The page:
Dr. William Ciabattari has been busy. Besides the standard academic duties that come with the closing of a semester, he's been practicing two bands - bands that will play within two nights of each other in early December.
At 7:30 p.m. Wednesday, Dec. 5, the Lycoming College Concert Band will perform at Clarke Chapel. Two days later, at 8 p.m. Friday, Dec. 7, the Lycoming College Jazz Ensemble will perform at the Mary L. Welch Honors Hall.
"I don't necessarily like to have a theme for my concerts, so both will have a variety of tunes," he said.
At 7:30 p.m. Dec. 5 the Lycoming College Concert Band will perform at Clarke Chapel. Two days later, at 8 p.m. Dec. 7 the Lycoming College Jazz Ensemble will perform at the Mary L. Welch Honors Hall.
Seeing as the college's Concert Band will be performing in the larger, more open Clarke Chapel, Ciabattari has organized a program that will lend itself to the venue.
"Since this hall tends to ring a lot, I've chosen more sonorous pieces that sound good in this type of space," he said.
That doesn't mean it will be a concert of sedative ballads and lullabies.
"This [concert] is evenly balanced between things that are just lush and beautiful and things that are cookin' and active," he said.
A piece that is perhaps all of those things and "historically-speaking, the most important piece from the concert," as Ciabattari put it, will be Vincent Persichetti's Divertimento for Band, Op. 42. When the piece was written in the early 1950s, it came as a reevaluation of both concert band music and the often less-mature (though not necessarily less-capable) musicians who performed it. Persichetti held both in a higher regard than was common at the time and elevated the level of music that would be written for concert bands after him.
The Dec. 7 Jazz Ensemble concert will see a standard selection of songs for Ciabattari and more specifically, the Jazz Ensemble, with one variation: the introduction of holiday music.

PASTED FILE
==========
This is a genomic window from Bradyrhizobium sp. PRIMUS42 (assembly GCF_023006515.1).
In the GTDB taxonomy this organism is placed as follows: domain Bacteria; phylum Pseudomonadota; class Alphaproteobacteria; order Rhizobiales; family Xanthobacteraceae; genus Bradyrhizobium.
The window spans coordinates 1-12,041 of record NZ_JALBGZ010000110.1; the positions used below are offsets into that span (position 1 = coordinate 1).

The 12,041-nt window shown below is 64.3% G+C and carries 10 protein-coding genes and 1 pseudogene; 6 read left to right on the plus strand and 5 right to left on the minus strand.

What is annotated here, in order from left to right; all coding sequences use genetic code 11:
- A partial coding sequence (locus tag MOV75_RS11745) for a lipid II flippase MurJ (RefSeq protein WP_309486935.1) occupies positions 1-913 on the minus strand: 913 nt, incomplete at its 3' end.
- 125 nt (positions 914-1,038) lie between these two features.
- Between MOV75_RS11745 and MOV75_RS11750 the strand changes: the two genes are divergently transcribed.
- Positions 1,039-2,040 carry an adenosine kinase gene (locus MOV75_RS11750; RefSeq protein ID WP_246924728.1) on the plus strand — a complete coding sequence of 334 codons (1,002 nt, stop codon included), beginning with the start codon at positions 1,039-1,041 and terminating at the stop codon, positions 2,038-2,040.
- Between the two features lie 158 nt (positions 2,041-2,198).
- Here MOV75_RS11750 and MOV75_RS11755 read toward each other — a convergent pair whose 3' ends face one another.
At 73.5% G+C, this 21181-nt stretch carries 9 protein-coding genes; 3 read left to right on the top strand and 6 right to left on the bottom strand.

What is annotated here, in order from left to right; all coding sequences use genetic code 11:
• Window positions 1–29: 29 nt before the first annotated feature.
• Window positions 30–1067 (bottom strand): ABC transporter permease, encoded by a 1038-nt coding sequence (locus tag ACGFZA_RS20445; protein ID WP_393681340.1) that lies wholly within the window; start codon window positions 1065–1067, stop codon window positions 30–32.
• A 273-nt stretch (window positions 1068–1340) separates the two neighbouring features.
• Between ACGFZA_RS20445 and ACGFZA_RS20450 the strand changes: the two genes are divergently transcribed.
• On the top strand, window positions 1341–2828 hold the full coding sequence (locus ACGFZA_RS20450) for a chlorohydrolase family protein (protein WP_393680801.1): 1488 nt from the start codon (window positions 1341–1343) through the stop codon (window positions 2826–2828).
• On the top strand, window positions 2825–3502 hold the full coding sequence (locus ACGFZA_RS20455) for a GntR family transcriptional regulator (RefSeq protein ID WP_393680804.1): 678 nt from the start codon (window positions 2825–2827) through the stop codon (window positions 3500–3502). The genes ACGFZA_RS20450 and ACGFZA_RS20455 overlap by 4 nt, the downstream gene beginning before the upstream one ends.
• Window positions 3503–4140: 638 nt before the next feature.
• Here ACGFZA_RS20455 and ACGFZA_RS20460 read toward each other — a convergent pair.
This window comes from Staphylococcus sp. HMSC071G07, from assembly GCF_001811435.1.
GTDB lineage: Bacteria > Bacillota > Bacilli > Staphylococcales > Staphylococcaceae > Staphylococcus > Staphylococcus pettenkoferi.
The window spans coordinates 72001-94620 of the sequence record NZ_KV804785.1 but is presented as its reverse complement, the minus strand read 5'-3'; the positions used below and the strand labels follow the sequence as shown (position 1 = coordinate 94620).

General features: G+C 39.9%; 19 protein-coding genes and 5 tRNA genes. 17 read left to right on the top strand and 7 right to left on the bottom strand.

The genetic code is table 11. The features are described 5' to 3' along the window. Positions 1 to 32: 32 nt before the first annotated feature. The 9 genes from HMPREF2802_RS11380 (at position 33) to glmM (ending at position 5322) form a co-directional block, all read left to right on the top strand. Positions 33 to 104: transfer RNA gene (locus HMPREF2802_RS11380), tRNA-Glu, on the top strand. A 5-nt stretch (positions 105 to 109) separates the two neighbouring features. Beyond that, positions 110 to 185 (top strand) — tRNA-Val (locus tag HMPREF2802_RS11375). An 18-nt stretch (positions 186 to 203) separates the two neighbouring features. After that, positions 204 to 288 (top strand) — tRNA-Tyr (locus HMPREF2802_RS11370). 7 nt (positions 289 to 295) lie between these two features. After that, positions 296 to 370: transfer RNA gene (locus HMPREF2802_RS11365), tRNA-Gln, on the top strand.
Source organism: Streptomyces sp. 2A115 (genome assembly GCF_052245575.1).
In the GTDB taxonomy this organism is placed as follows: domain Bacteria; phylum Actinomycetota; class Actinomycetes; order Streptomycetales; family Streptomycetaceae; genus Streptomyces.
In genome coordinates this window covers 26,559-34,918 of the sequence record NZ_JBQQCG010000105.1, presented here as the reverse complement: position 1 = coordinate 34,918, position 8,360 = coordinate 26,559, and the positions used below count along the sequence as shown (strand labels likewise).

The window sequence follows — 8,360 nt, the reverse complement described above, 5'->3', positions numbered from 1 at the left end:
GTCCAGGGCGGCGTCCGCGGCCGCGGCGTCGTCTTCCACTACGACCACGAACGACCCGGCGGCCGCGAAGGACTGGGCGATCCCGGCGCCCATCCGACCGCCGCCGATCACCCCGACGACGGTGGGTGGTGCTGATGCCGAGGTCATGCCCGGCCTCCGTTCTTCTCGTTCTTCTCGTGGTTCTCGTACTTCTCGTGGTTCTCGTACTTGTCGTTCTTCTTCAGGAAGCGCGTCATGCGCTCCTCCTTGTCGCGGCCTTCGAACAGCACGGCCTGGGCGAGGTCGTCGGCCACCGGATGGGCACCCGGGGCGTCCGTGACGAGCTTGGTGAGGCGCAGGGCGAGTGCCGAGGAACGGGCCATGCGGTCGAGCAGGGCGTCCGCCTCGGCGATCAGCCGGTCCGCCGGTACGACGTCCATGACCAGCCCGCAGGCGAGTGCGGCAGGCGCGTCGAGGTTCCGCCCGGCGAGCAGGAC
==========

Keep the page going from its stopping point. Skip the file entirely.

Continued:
"We have some funk, some traditional jazz, vocalist Rob Rinaldo will be singing a few tunes with us, and we have some holiday music added in this time," Ciabattari said.
He went on to say that these concerts are almost never held this late in the year, but that scheduling issues forced the shows back past Thanksgiving. The bonus of having the concerts a bit later in the semester is the introduction of those holiday songs.
Concert-goers can expect to hear Christmas songs like "Have Yourself a Merry Little Christmas" and "Christmastime is Here," as well as standards like "Don't Get Around Much Anymore." The vocalist on all three song will be Lycoming College senior Rob Rinaldo.
One gets the impression that Rinaldo was born singing; he started in kindergarten, continued through elementary and high school, and sang with the Paoli Presbyterian Children's Choir in his hometown.
At Lycoming, Rinaldo has been a four-year member of the college's Concert, Chamber and Tour Choirs, and is the secretary of The Other Guys, Lycoming College's all-male a cappella group. Singing jazz has offered up some interesting challenges for Rinaldo as a vocalist.
"There is room for a little experimenting and [taking] liberties ... ," he said. "It really allows me to perform more than I could in a choir setting. This, of course, also becomes one of the more difficult aspects of this style of singing. It's one thing to hit the pitches and rhythms right, but there's more to it than just singing well. If I'm not actively engaging in my performance, then it will come off as boring. The key for me is to find the blend between the two."
Rob credits much of his singing success at Lycoming College to the support of Ciabattari and his (Rinaldo's) voice teacher, Emily Wertz.
"She's really helped me improve my performance styles and singing immensely," he said.
Performing with both the Concert Band as well as the Jazz Band will be Lycoming College senior and alto saxophonist Bryan Stillman. Stillman will perform solos in both performances. Of particular interest to him will be the funeral march by 19-20th Century Norwegian composer Edvard Grieg (famous for, among other things, a piece he came to absolutely loathe: In the Hall of the Mountain King).
"[The Grieg Funeral March], for me at least, is of the highest caliber," Stillman said. "Because of its emotional impact and its structure, it has a depth that the other pieces don't."
He'll also be featured on a solo piece for saxophone by German and American composer Bernhard Heiden, called Diversion for alto saxophone and band. Stillman has confidence in not only his own playing, but in his peers' performances as well.
"The challenge with either of these concerts won't be a matter of technical proficiency, but really finding the camber and the balance between the soloist and the rest of the band, or between the various sections of the band," he said.
You can hear Stillman and the Lycoming College Concert Band at 7:30 p.m. on Dec. 5 at the Clarke Chapel. To hear more of Stillman, plus the singing of Rob Rinaldo, you can see the Lycoming College Jazz Ensemble at 8 p.m. Dec. 7 at the Mary L. Welch Honors Hall. Both concerts are under the direction of Ciabattari and will be free to the public.
For more information, call the college's music department at 321-4016 or visit www.lycoming.edu/music.